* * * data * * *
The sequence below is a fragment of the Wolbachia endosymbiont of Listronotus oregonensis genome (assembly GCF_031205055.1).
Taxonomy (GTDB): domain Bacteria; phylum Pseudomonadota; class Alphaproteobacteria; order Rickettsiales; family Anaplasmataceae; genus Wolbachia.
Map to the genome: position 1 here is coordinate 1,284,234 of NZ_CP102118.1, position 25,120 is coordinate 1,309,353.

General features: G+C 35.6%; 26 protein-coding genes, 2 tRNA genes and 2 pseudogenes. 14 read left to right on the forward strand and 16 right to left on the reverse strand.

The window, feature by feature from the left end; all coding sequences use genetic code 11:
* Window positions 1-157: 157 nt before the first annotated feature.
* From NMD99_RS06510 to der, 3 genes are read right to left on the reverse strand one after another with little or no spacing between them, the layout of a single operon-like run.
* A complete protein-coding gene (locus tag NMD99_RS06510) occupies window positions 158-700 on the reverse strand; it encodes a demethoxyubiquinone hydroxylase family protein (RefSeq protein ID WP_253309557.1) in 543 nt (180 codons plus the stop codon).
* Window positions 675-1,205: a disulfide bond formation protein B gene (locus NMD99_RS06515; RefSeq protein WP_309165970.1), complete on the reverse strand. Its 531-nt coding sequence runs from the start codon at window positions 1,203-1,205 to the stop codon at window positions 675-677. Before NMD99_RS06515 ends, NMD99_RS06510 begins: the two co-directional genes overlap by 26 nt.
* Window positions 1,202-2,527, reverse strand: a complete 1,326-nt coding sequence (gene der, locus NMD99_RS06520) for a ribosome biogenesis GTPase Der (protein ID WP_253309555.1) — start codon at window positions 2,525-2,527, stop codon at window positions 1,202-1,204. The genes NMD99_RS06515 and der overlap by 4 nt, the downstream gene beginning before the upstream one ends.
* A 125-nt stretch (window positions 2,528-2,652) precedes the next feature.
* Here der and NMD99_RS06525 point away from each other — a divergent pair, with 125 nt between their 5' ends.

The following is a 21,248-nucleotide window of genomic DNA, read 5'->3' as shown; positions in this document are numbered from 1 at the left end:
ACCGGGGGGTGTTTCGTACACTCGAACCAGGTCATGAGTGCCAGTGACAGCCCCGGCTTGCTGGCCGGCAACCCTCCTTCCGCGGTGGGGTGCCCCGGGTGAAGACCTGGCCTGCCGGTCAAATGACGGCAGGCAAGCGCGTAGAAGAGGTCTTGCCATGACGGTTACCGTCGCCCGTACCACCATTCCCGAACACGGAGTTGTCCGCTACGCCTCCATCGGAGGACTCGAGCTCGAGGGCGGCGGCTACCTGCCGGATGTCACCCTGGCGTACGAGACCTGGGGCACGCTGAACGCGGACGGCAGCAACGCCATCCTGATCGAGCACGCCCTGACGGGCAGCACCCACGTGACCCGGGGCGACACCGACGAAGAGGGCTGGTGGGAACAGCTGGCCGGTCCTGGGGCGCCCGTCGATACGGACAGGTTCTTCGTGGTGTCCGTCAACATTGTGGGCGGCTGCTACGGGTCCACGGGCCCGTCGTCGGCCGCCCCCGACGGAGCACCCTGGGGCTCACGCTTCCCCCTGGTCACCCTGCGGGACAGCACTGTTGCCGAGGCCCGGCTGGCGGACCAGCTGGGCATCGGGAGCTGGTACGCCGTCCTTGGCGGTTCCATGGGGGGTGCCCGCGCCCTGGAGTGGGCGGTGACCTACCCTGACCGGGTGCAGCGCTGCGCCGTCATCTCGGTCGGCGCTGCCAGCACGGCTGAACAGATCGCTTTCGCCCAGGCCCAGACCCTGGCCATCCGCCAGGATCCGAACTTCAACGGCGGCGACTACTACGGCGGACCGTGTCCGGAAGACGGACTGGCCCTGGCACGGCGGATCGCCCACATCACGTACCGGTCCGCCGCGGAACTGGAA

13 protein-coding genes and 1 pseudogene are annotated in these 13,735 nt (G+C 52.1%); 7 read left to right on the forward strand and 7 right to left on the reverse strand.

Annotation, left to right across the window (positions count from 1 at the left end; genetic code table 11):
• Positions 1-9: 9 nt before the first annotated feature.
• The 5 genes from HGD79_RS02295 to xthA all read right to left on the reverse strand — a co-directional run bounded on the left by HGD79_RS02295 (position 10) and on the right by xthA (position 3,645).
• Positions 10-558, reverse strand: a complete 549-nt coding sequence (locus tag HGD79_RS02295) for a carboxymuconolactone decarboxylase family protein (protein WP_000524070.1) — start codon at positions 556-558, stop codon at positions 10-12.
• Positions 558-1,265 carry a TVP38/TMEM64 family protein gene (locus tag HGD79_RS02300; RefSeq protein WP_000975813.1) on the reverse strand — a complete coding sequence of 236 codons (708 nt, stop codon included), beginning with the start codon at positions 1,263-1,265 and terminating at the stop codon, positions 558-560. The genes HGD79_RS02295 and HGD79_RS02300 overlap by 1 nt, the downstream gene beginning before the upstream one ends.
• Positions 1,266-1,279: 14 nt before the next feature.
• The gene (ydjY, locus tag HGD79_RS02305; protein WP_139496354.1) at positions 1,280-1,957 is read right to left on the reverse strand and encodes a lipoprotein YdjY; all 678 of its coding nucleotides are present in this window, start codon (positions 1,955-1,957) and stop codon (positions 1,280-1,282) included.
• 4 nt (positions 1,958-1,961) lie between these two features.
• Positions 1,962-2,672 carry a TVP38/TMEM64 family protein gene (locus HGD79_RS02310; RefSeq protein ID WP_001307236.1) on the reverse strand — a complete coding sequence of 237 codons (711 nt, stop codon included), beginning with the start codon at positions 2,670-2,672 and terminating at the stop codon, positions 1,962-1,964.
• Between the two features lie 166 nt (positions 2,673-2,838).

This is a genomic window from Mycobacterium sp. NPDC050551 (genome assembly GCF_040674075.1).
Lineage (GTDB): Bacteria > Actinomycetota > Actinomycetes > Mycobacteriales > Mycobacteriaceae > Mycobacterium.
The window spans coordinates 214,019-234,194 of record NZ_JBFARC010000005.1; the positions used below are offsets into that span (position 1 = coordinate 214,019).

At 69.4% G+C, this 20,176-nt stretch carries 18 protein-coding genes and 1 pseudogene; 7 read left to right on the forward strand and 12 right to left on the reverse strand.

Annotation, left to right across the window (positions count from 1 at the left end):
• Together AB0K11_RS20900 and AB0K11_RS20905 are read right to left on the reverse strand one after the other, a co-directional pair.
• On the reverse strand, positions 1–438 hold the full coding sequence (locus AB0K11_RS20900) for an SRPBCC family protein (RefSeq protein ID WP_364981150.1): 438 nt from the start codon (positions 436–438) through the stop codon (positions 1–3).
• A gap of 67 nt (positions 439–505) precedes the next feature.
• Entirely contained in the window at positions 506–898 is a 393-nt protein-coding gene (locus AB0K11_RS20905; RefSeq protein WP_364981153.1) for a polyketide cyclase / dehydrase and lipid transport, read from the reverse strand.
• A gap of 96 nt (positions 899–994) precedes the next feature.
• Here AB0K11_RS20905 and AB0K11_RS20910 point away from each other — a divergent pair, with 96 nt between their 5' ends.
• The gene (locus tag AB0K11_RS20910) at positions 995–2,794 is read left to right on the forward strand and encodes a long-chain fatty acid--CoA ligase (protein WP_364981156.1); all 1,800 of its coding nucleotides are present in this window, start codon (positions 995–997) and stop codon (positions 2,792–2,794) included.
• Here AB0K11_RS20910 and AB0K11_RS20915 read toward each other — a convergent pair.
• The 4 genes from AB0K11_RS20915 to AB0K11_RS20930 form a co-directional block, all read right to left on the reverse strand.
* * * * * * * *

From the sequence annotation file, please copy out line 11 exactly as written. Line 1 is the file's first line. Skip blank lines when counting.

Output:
* A 125-nt stretch (window positions 2,528-2,652) precedes the next feature.